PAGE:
I had placed my dinner order with Liz before I left; & asked that it be delivered about 8:45.  My first course was a terrine of buffalo mozzarella, basil, sundried tomatoes & pine nuts.

Second appetizer was a sweet corn salad with green beans & hazelnuts on red leaf lettuce with a citrus sauce.

And my entrée was the always delicious tortiglioni pasta with fresh tomato, sausage, cream, asparagus, prosciutto & parmesan cheese.  The entire meal was outstanding.

It was a thrilling & exhausting day; & the heat really wiped me out.  With my legs swollen as big as tree trunks again, I propped them up on pillows; & I think I was asleep before my head hit the pillow.

BTW:  Although I was ashore when Capt. Glenn gave his thought for the day, it was too good not to pass along…….”Do not look where you fell, rather where you slipped”.


drtee said...

Becky, Did you ever explain why so many people have their faces covered? I'm assuming the pollution, but I can't believe it would make a difference. I'm intrigued.

Anonymous said...


This is the best blog you have done to date. You do an outstanding job of capturing life in VN.


Anonymous said...

Love the update!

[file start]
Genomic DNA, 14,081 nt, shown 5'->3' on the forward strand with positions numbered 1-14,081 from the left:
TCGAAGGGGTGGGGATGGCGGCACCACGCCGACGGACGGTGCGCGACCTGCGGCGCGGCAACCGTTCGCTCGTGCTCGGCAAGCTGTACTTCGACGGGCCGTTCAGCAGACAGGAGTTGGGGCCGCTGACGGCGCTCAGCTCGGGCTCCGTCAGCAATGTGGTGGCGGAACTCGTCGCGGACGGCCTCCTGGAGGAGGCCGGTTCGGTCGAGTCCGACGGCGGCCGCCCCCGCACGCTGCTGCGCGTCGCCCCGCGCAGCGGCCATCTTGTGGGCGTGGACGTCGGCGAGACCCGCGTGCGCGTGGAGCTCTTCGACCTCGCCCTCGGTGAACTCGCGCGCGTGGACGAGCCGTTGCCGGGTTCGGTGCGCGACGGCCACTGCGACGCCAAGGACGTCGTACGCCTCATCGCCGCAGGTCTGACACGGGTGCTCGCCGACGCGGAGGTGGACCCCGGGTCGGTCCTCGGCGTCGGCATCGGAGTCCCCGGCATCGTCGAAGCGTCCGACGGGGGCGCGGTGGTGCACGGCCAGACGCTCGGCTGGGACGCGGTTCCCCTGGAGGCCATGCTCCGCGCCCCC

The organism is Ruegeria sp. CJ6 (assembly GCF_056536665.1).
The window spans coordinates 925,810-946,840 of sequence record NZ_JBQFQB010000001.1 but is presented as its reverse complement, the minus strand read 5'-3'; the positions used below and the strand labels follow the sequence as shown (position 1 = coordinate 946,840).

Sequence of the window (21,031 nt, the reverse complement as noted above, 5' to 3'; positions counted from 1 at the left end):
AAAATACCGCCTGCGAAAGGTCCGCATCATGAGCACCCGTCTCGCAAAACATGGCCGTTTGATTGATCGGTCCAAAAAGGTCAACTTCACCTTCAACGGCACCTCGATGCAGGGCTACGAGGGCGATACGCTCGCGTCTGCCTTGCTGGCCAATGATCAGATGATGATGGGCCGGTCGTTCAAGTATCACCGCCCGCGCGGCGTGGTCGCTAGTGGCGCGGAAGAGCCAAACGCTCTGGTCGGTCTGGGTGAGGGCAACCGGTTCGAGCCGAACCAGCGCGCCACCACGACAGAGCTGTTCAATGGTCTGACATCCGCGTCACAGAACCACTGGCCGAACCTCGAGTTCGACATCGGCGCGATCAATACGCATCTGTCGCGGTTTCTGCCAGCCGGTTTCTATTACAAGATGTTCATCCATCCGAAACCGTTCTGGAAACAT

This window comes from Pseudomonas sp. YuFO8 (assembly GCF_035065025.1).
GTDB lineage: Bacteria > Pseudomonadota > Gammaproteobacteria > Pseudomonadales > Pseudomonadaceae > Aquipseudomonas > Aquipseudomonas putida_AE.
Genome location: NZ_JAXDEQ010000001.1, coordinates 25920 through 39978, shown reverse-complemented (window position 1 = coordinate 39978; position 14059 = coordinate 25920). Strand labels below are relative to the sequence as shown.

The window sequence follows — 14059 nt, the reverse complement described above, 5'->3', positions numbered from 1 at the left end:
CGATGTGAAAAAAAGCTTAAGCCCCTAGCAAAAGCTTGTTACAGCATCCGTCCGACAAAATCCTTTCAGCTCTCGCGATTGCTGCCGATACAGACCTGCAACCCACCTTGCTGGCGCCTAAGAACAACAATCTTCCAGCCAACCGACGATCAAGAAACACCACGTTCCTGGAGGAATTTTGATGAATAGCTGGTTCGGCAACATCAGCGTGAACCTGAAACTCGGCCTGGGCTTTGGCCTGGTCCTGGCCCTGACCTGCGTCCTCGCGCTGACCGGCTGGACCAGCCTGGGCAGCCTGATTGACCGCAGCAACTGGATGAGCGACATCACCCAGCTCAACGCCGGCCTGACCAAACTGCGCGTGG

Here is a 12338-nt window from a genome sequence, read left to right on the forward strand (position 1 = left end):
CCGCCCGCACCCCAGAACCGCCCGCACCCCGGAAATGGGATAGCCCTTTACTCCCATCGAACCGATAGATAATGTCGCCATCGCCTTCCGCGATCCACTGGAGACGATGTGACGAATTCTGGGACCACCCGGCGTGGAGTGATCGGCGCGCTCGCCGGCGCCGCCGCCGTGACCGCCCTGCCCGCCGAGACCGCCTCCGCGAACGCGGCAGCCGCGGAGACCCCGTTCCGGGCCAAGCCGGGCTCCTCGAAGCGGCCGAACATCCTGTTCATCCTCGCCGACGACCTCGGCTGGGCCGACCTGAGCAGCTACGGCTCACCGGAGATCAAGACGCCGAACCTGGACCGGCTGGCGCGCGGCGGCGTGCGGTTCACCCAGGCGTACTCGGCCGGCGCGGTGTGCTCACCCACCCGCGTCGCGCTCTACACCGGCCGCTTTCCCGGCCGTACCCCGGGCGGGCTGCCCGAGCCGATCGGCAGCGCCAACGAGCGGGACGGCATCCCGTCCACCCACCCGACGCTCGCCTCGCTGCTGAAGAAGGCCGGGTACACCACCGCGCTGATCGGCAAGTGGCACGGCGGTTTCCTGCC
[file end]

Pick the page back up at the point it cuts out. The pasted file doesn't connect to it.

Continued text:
Did you have enough warm clothes packed for the Great Wall??

Anne Fasfous (Jayayeff) said...

Hi Becky

Pleased you made the excursion to Hoi An - it was me that said it was a photographer's paradise. Sorry you struggled with the heat on that segment as I loved Vietnam (especially the 'south') and have since been back on a land vacation (a girls golf trip actually)and enjoyed it just a much the second time around..Enjoy the rest of your amazing journey, your blog and photos are both great...

Best Regards - Anne

Unknown said...

Yes, I remember it was you who got me excited about Hoi An. I could spend days there if it were 70 instead of 90 degrees. I've imagined that Hoi An is now what all of VN must have been long before the war. Those visual memories will stay with me forever.